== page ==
1: Scarlett and Rhett {Gone with the Wind}: What can I say about this couple? They’re my favorite book, my favorite movie, my favorite everything. The first love story I had a real connection to. Scarlett is undoubtedly one of the most disliked movie characters of all time, and yet you find yourself hoping that she’ll get over Ashley and appreciate Rhett all the same. You want her to wake up and see how much he loves her {because who treats a spoiled brat that good without loving them unconditionally}. And for those of us who grew up in the south and wanted to be a belle, it’s heavenly. The dresses, the dialogue, and the man who pines for you for years on end before finally convincing you to get married to him, it’s just too good to be true. I love it. Scarlett and Rhett are one-of-a-kind. They have a big love, in a way that no other love on this list can quite measure up to, just because it doesn’t span tragedies, heartbreaks, loves, affairs, and the backdrop that this movie has. It’s flawless.

More soon.

Why Love is Confusing for Twentysomethings

In honor of Valentine’s Day yesterday, I’m going to share a little about love in my life, and my general thoughts on love as a whole.

It’s complicated. Love isn’t one of those things that you can explain with a simple dictionary definition, despite what everyone will say about their personal definition of love. I think that every person is different when it comes to love, and every individual loving relationship is different. You can love your parents, your dog, and your best friends, but it’s not going to be anything like the first time you’re “in love” with someone. The first time you fall in love, it kind of destroys you, in a weird way. At least for most people, who aren’t eternally destined to be with their first love. I know that’s how it was for me.

I would spend an hour or longer getting ready for every date, and be heartbroken if my first boyfriend didn’t text me within twenty minutes of waking up every morning. And in a lot of ways, all those things were really immature. I think a lot of people have their first serious relationship right at the age where they’re most insecure, and use their significant other as a shield from all the things they don’t like about themselves, or from all the things that they’re afraid of. Some people find a perfect, blissful place where they fit in with their boyfriend. A lot of people find a person who is just as self-absorbed and confused about life as they are, and determine that they’re better off separate.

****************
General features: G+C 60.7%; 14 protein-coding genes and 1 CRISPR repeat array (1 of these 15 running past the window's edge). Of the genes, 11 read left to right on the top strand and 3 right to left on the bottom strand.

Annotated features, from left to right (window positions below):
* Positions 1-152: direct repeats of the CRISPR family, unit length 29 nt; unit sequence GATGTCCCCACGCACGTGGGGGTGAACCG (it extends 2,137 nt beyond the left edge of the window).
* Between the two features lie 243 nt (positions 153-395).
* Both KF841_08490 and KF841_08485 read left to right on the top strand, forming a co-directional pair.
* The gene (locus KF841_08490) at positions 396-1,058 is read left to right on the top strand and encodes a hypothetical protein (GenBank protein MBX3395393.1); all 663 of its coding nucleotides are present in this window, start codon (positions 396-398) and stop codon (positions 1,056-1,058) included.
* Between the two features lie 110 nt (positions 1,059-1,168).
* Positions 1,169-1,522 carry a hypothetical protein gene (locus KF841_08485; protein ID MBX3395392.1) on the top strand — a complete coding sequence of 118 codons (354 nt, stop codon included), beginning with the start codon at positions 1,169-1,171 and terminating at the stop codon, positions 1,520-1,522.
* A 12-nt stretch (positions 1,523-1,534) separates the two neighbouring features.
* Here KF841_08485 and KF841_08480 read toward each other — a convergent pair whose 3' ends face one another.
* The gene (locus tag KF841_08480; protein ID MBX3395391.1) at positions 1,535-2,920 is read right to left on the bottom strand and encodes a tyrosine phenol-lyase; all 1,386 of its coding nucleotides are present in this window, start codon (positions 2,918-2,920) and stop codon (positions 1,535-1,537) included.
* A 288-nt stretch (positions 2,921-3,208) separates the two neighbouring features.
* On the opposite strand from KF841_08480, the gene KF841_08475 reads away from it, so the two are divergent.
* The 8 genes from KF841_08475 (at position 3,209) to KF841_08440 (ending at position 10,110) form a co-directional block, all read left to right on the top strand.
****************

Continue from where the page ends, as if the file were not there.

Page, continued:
I think that, when you’re in high school {and college, to some extent}, dating is about putting up cute pictures on Instagram on Valentine’s Day or your six-month anniversary to show everyone else in your life how happy you are. It’s about a guy posting “had a great night with my best friend in the whole world” on Facebook and a bunch of random people commenting “aww how sweet!” Because that kind of stuff feels so good when you’re seventeen and want to prove that you’re mature and adult, just like all the other people your age.

But then, around the start of college, when you break out of freedom and restrictions, you realize that dating is not any of the things you thought it was when you were in high school. Dating is sleeping over at someone’s apartment and leaving a pair of pajamas and a toothbrush at their place. It’s watching a movie you don’t like that much with your boyfriend on Friday night instead of going out to a bar with your friends and chatting with hot business majors. And, for a lot of people, especially in college, it’s just not worth it. Which is fine. There are plenty of fish in the sea, and all that. Date people who make you happy. I’m not saying you should date someone who only likes the same things as you {because boring}, but definitely don’t be with someone who won’t try any of the things that you enjoy. Close-minded people aren’t people you want around in your life, long-term.